Publication: Monitor Volume: 5 Issue: 37

Differences between Moscow and Tokyo over their long-standing territorial dispute were laid bare once again this past weekend as Russian Foreign Minister Igor Ivanov completed three days of high-level talks in the Japanese capital. Both sides were careful to emphasize both the warming in bilateral relations which has occurred over the last year or so, and their joint intention to continue negotiations toward signing a peace treaty to formally end World War II. But coverage of the talks was dominated by reports which Ivanov gave his Japanese hosts on February 21 that resolution of the territorial issue is nowhere in sight. Although the Russian foreign minister tried to deny that he had spoken so pessimistically about negotiations on the Kuril Islands territorial issue, the apparent differences between the two sides were underscored again yesterday when Japanese Prime Minister Keizo Obuchi said that he hoped the two countries could settle their border issues in the near future (Russian and Japanese agencies, February 20-22).

The dissonance on the territorial issue was no surprise. The Soviet Union’s seizure of the four south Kuril Islands from Japan at the close of World War II, and Tokyo’s subsequent efforts to reclaim the islands, has precluded both a peace treaty and fully normalized relations. Tokyo attempted to break the impasse in mid-1997, however, when then Japanese Prime Minister Ryutaro Hashimoto chose to de-emphasize the territorial issue and to pursue better relations with Russia by improving cooperation in other areas. That initiative was effective, and led to a pair of successful summit meetings between Hashimoto and Russian President Boris Yeltsin. A third summit meeting–between an ailing Yeltsin and Hashimoto’s successor as prime minister, Keizo Obuchi–took place last fall. The key agreement to come out of the earlier summit meetings was a commitment by both sides to work toward signing a peace treaty by the year 2000.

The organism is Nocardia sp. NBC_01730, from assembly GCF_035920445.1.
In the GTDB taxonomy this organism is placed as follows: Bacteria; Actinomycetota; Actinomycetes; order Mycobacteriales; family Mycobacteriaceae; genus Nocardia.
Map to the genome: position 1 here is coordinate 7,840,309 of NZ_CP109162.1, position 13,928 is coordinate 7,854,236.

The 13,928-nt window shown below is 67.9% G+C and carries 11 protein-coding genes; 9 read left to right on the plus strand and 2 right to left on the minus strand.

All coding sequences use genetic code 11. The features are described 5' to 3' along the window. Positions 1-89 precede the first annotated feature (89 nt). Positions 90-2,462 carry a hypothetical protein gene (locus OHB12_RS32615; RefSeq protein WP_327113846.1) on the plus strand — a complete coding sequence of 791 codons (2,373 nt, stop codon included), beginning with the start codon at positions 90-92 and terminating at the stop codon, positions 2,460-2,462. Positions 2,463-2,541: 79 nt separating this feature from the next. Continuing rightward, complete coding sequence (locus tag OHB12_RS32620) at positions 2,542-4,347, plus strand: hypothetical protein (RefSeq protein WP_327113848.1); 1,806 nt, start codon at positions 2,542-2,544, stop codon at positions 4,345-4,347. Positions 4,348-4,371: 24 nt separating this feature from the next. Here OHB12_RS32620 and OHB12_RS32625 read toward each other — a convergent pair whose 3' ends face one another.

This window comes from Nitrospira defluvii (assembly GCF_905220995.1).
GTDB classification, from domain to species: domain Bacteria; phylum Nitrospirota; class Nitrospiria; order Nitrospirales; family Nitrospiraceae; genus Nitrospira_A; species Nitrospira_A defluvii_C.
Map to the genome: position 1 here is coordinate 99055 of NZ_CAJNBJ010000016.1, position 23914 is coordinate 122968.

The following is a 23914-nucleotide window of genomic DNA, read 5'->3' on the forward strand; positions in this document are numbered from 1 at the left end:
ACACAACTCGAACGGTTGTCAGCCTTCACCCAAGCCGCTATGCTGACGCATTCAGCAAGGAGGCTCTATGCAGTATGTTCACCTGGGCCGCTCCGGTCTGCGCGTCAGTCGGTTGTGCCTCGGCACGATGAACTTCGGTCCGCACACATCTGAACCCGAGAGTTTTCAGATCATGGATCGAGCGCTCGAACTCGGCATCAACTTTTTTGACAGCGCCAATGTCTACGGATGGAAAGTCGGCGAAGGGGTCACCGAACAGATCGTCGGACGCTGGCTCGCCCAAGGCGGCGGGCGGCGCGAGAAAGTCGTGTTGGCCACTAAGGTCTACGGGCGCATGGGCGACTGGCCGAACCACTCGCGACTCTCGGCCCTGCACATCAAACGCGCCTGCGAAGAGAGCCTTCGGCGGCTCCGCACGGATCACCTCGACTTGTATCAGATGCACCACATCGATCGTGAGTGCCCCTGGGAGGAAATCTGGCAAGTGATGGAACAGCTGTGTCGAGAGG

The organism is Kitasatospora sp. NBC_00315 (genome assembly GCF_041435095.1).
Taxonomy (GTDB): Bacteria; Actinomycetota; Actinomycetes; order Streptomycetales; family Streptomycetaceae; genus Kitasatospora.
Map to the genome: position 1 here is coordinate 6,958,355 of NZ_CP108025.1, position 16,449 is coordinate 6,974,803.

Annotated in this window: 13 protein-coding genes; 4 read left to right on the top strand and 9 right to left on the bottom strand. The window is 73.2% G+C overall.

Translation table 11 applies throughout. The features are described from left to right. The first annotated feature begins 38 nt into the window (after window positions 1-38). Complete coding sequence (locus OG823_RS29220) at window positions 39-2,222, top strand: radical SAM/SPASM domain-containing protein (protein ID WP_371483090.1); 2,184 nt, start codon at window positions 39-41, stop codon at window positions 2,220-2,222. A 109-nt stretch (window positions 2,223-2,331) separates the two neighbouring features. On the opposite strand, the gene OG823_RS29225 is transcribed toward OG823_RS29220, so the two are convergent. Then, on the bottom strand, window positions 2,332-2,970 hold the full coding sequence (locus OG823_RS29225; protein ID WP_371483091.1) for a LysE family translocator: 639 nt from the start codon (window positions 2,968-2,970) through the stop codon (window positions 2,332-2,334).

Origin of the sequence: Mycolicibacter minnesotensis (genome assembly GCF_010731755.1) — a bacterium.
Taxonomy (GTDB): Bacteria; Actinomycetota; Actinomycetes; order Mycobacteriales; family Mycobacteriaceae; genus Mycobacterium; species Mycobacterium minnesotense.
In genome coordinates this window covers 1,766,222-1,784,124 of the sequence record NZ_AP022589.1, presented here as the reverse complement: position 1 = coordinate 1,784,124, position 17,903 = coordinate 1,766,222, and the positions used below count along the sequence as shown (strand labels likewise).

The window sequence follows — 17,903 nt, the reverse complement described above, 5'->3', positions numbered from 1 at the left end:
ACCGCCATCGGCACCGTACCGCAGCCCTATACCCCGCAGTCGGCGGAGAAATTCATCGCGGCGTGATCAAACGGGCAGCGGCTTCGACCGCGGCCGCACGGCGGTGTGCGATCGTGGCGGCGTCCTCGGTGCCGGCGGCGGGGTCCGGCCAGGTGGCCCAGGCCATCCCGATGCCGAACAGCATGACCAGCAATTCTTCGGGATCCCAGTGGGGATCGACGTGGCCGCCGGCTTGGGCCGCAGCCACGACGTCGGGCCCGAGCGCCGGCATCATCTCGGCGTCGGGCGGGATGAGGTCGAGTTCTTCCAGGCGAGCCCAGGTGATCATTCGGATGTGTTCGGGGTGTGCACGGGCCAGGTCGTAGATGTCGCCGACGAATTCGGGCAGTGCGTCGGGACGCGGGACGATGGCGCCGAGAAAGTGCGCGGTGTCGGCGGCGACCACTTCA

While the two sides were, in a sense, able to finesse the territorial issue by focusing instead on the peace treaty, they were not able to make it go away. Increasingly, the Russian side tried to decouple peace treaty talks from the territorial issue altogether, while Japanese leaders emphasized repeatedly that a peace treaty could come only after resolution of the islands dispute. Those contradictory approaches were manifested in a pair of unpublished proposals now on the table for discussion. The Japanese side proposed early last year that Russia retain administrative control over the islands for an undetermined period, but that the Russian-Japanese border be withdrawn so as to ultimately give the islands back to Japan. A Russian “counterproposal,” offered during last fall’s summit, suggested instead that the two sides devote themselves first to negotiations on a political treaty, while committing themselves to conduct more negotiations on the territorial issue further down the road.

It is probably irrelevant whether Ivanov did or did not say directly this past weekend that Moscow now considers a quick resolution of the territorial dispute impossible. That point has been made publicly–and with some bluntness–by Russian diplomats on several occasions recently (see the Monitor, December 3, January 7). Russian Foreign Minister Yevgeny Primakov, moreover, told reporters yesterday that Japan and Russia are indeed far apart on the territorial issue. And any resolution of the problem, he suggested, must include continued Russian sovereignty over the islands (Russian agencies, February 22).